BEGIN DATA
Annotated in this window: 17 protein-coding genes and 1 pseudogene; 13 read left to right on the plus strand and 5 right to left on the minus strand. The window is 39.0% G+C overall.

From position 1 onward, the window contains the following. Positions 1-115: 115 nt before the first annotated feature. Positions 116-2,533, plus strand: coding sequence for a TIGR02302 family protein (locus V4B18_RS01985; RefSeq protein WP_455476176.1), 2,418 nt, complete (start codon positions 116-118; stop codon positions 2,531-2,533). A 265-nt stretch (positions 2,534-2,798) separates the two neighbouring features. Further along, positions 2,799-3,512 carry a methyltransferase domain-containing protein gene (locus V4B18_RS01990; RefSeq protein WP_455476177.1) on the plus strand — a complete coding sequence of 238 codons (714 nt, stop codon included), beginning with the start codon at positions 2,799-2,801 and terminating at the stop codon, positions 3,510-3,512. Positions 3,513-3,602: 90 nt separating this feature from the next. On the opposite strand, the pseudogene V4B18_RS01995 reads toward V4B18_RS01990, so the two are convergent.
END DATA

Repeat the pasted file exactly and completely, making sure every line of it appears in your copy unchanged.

Annotated in this window: 17 protein-coding genes and 1 pseudogene; 13 read left to right on the plus strand and 5 right to left on the minus strand. The window is 39.0% G+C overall.

From position 1 onward, the window contains the following. Positions 1-115: 115 nt before the first annotated feature. Positions 116-2,533, plus strand: coding sequence for a TIGR02302 family protein (locus V4B18_RS01985; RefSeq protein WP_455476176.1), 2,418 nt, complete (start codon positions 116-118; stop codon positions 2,531-2,533). A 265-nt stretch (positions 2,534-2,798) separates the two neighbouring features. Further along, positions 2,799-3,512 carry a methyltransferase domain-containing protein gene (locus V4B18_RS01990; RefSeq protein WP_455476177.1) on the plus strand — a complete coding sequence of 238 codons (714 nt, stop codon included), beginning with the start codon at positions 2,799-2,801 and terminating at the stop codon, positions 3,510-3,512. Positions 3,513-3,602: 90 nt separating this feature from the next. On the opposite strand, the pseudogene V4B18_RS01995 reads toward V4B18_RS01990, so the two are convergent.